Making your photos suck less: finding the right subject

Here is a fresh thought: instead of talking about gear and wetting ourselves with numbers, let’s actually talk about photography, and improving it: because the truth is, most guys with DSLRs or other fancy cameras (including myself) knows jack shit, chimp about with their gear, and add filters and huge watermarks on their photos to make themselves appear ‘pro’, boosting their self-esteem.

…I should clarify that there is nothing wrong with reviewing your shots. There is a problem, though, if you revel in your photographic mastery after each shot when you are not a master.

IMPORTANT: I am primarily offering my insights in people / ‘general’ photography for two reasons:

1.) If you are invested in a very specialised subfield of photography, you’re probably really serious and know what you are doing; unless, of course, you’re just someone with a lot of loose cash that is just trying some stuff out.

2.) Being a master in theories of visual imagery means nothing in photography unless you can train yourself to have a seeing eye first. I believe it is a good practice to not even worry about composition before you can find a subject/visual element that is worth your audience’s time and energy. It happens that people are usually the easiest to distinguish between dull and interesting to shoot.

ALSO IMPORTANT: As evidenced by my work in photography and other media, I am a sub-standard art student who, compared to my peers and working professionals,  also, knows Jack shit.

I like to think that at my level and type of photography – especially due to its nature of not having total control over things – calls for being reflexive in making the subject and composition work with one another. To be specific, I would look for a compelling subject, take about 2~5 seconds and snap the shot ‘at the right moment’ where things compositionally fall in place (more or less). It requires quick thinking, and usually does not deliver mind-blowing results because I cannot invest a lot of deliberation for each shot.

People who have been in the game for a while scan for visually compelling background element / space breaking elements, simultaneously tracking potential subjects that could bring the final piece for the composition, all the while walking to the spot that will allow the photographer to nail the shot. Furthermore, they often look for multiple elements that line up in the shot, telling a story and giving the eyes room to travel – a feat that is very difficult to accomplish when a shot has a single, predominant, subject or element.

Let’s have a look at the image below.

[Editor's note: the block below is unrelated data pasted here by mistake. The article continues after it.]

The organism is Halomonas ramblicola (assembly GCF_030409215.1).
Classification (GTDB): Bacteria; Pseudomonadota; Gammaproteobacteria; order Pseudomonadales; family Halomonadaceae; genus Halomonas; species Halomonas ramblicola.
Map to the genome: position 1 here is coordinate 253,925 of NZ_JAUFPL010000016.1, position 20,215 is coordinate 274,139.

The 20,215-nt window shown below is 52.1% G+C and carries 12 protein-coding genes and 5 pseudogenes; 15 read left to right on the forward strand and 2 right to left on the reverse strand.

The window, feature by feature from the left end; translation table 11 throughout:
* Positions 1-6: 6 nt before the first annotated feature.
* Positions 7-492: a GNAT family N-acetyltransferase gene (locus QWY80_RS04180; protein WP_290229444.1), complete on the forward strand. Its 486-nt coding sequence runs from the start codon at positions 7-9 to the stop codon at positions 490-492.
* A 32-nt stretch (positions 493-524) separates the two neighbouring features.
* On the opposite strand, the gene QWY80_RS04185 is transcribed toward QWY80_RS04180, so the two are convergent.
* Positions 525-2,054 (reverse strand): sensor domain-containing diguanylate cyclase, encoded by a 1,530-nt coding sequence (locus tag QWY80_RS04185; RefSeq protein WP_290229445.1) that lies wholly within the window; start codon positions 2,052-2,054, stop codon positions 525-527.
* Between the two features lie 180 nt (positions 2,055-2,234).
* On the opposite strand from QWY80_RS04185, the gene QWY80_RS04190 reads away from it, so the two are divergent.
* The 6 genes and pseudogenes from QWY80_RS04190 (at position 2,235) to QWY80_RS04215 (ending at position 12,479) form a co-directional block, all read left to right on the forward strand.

I personally like this picture, a lot.

Compositionally it is not the best photo, no. However, it is at least trying to tell a story. I would like to think that I am not a masterful visual story teller, but this photo is probably the best I managed till now. We see someone, sitting in front of a bar or a restaurant, in what appears to be a waitresses’ outfit, having a smoke break.

The space is also divided in a dynamic way. Although the negative space is quite boring, there are at least a few things for your eyes to travel around.

The image has a rather confined feel, but I think that it is fine that way, since the focus of the image is on ‘break’ and ‘solitude’.

A masterful photograph makes your eyes continue to revel on the image, leaving no dead end. My kind of photography, on the other hand, almost deliberately confuses the audience to make them think of what they’re supposed to see. With an interesting enough subject, (although it probably won’t be a masterpiece) I can produce some very clever shots. By clever, I mean that the audience can explore the photograph on their own and let them determine their own dead end in the shot.

With all this aside though, let’s give this thought a consideration: What constitutes an ‘interesting’ subject? What the hell does ‘interesting’ mean, any way?

To be honest, ‘interesting’ is the get-out-of-jail-free-card of the contemporary (critiquing) art world. Usually, one uses the word ‘interesting’ when they have no better way of complementing something that is not completely rubbish.

However, we can turn it around – If it isn’t total garbage, it means it’s trying to get somewhere. Therefore, there is probably something you can do to make it better.

If I am to piece my ideas together, the basic sense is, look for some cool shit, think about the framing + final image, and then shoot! Sometimes, a subject is what you make out of it. If you know why you found a photographic subject interesting and photograph-able, then you will probably have that instinctive feel of what kind of composition will really make that feature of the subject pop.

*Friendly disclaimer*
There is quite strong negativity in my posts, especially when discussing learning photography. Please do not take it personally; I quite literally do not know 99.999% of the people in the internet.

Instead, take them as an expression of the frustration: the frustration of trying to learn and improve. It is natural in mastery of any craft, and this blog is my way of venting it while trying to be constructive for myself and anyone who happens to stumble upon my humble blog.

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3 thoughts on “Making your photos suck less: finding the right subject

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